Even grown-ups long graduated can go back to school this fall.
The University of Arizona and the local continuing education institution The Learning Curve are offering virtual classes that will teach you about everything from the history and production of chocolate to using music to navigate the pandemic. There are so many options.
Even better? This isn’t your third-grader’s remote learning experience. There are no tests, no homework and no credit. You learn simply for the joy of it.
“I think that we all benefit from continued learning,” says Susan Dick, the founder and director of The Learning Curve. “It’s good for our brains, and it’s good for our hearts to keep learning about a variety of topics and ways we can understand each other. People understand each other through arts, humanities, literature, music and history, and there has never been a more important time for us to do that.”
The Learning Curve
For almost 20 years, The Learning Curve has helped Tucson adults expand their education.
Now especially, that name is appropriate, Dick says, as the organization has raced to prepare an online-only fall course list — a learning curve indeed. Classes will range in how involved they are, with some leaning more heavily on pre-recorded lectures and others presented in more interactive Zoom forums.
A few online classes on the calendar for this fall include:
• “Writing through the Pandemic: Ways to Document Difficult Subjects” ($175, Thursdays, Oct. 1 – Nov. 5)
• “In Search of the First Americans: Exploring Paleoindian Archaeology in North America” ($195, Tuesdays and Thursdays, Oct. 6 – Nov. 19)
• The High Renaissance in Italy: Leonardo, Michelangelo, Raphael and Titian ($175, Thursdays, Oct. 1 – Nov. 5)
The Learning Curve is also offering two courses with a recipe component.
The six-session series Food for Thought brings together David Yetman (an author of #ThisIsTucson Summer Reading Challenge book “The Saguaro Cactus: A Natural History) and Janos Wilder, the chef and owner of Downtown Kitchen + Cocktails. During these virtual lunch dates, Wilder will prepare a recipe to go with the coming lecture. Participants will receive a copy of the recipe. Each lecture has a different instructor who will share about defining Sonoran Desert topics such as the border, desert foods and more.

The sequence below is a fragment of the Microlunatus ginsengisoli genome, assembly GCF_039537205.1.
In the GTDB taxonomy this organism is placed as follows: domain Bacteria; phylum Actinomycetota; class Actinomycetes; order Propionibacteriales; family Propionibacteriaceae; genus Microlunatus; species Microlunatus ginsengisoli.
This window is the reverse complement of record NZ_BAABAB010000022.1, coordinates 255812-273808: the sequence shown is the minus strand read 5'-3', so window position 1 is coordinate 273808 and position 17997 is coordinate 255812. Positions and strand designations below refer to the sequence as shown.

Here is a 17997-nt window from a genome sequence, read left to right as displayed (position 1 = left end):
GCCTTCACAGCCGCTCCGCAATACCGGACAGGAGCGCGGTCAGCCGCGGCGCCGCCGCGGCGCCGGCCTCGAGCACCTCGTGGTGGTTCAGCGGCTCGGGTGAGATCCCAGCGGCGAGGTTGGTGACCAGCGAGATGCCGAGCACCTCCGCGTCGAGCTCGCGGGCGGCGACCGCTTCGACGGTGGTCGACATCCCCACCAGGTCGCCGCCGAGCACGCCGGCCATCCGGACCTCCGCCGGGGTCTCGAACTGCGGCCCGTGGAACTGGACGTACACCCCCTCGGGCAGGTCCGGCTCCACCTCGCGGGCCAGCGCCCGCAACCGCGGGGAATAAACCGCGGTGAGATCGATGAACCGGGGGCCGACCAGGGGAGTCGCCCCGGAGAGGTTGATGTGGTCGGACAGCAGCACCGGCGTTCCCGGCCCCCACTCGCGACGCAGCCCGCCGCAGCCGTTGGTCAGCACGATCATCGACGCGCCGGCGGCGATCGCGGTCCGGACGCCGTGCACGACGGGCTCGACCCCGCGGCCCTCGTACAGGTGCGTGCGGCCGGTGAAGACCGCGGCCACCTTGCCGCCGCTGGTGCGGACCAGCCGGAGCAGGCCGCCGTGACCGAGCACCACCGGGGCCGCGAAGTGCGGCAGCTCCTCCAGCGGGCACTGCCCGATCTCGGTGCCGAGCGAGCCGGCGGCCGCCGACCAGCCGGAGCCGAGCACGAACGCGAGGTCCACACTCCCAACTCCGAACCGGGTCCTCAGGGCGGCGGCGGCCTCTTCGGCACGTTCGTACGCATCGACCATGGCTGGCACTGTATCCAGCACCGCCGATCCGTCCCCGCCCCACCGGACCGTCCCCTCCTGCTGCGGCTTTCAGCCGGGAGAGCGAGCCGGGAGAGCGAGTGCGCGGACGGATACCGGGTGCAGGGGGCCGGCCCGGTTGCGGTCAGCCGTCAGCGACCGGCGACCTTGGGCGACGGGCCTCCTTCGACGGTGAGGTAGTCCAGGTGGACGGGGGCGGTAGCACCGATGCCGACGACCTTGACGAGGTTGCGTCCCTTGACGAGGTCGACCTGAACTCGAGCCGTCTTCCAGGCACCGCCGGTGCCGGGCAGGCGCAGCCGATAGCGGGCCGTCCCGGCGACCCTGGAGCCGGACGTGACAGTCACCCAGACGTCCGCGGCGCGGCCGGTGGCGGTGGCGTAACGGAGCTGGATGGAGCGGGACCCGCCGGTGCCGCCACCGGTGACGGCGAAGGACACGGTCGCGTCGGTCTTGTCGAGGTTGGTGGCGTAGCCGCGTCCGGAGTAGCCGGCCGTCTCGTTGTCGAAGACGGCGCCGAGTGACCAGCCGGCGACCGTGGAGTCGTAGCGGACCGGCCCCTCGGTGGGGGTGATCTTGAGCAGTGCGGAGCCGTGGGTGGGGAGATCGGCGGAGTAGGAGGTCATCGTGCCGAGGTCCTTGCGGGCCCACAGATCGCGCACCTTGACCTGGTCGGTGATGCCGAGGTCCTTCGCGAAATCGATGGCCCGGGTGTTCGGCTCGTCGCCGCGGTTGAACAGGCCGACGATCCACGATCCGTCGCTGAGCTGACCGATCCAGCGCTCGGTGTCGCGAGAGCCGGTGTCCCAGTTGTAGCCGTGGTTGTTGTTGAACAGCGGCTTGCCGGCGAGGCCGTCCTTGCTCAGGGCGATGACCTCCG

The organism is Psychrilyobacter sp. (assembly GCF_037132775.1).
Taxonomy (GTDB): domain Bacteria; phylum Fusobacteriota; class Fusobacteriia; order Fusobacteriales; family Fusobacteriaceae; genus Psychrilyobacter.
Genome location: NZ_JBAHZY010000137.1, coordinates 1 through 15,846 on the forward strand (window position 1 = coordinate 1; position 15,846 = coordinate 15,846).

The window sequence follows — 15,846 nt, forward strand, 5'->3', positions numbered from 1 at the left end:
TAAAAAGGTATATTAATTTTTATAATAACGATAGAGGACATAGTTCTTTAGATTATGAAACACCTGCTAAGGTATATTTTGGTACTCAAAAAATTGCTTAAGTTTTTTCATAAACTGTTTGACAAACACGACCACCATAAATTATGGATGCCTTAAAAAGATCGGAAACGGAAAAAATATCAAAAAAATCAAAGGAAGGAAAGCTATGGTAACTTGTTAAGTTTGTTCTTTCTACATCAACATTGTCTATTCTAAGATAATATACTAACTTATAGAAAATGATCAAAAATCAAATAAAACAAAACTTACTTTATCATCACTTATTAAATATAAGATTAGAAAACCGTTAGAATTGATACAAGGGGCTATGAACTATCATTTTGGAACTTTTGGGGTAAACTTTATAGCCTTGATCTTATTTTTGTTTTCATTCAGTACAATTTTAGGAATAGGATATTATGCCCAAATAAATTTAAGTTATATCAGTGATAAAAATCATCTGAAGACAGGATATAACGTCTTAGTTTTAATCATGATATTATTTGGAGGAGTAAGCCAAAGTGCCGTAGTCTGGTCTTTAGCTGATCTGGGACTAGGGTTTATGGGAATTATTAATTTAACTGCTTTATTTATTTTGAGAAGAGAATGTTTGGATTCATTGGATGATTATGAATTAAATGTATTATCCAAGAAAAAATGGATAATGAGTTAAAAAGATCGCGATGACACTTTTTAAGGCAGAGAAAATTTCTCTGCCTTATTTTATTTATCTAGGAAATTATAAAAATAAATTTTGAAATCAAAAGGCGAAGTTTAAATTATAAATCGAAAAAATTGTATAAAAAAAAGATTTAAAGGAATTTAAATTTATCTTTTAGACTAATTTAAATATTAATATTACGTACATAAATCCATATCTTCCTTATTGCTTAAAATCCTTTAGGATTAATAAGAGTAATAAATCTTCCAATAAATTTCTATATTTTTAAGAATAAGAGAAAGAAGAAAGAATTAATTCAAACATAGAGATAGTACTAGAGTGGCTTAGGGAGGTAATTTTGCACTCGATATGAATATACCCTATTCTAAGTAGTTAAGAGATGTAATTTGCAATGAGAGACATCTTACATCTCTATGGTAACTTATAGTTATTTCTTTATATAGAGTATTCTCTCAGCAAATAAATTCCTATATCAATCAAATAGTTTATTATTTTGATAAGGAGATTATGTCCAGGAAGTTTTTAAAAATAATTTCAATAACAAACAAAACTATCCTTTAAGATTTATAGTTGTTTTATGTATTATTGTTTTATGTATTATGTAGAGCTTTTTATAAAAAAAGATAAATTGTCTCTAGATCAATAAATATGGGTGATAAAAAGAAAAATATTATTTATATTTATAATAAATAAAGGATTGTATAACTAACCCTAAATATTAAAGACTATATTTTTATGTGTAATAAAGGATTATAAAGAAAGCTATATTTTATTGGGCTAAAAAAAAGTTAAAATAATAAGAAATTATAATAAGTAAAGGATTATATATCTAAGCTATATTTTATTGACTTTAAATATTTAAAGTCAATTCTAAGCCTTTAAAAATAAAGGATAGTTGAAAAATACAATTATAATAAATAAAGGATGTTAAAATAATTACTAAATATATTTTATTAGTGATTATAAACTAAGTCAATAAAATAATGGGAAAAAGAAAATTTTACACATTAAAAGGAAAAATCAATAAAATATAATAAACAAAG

The series costs $195 or $36 per session. Co-sponsored by the UA Southwest Center and the Desert Laboratory on Tumamoc Hill, the series and its proceeds will also support work by the Borderlands Restoration Network to provide medical supplies to the Seri people, an Indigenous people in Sonora.
The other series with a food component, A Feast for the Senses, is in partnership with Doug Levy of Feast. For each lecture, Levy will prepare a meal to compliment the arts-related lecture, which you can pick up for takeout from the restaurant. Proceeds will then help support local arts organizations, including the UA School of Dance, Tucson Symphony Orchestra and The Rogue Theatre. Those courses costs $33 per class.
Register at least 24 hours before a course begins.
UA Community Classroom
The classes for the virtual, fall semester range from cultural immersion experiences to professional development opportunities, with some current events and Tucson-centric topics thrown in for good measure. Oh, and Noam Chomsky. You can also take a class with Noam Chomsky.
That’s actually a partial reason for the launch of the college’s Community Classroom program, says Maribel Alvarez, the associate dean for community engagement for the college. When Chomsky began teaching at the university, the college responded to the public’s desire to engage with him.
Upcoming classes include:
• “No Time for Nice: Kindness as a Force for Personal and Social Change” ($130, Wednesdays Sept. 30 – Oct. 28)
• “Whiteness and Racial Violence in America” ($170, Thursdays, Oct. 1- Nov. 5)
• “The Cultures of Chocolate” ($50, Fridays, Nov. 6-13)
Instructors include both university professors and community scholars. Courses are mostly live lectures on Zoom with several pre-recorded or breakout room formats. Sign up at least one week before a course begins.
(The UA’s College of Humanities also offers online continuing education classes through its Humanities Seminars Programs. You can learn more about that at hsp.arizona.edu)
“You can get a taste of what a scholarly conversation is like without really having to be on the spot of taking a test,” Alvarez says. “You can just get a sense of what it is.”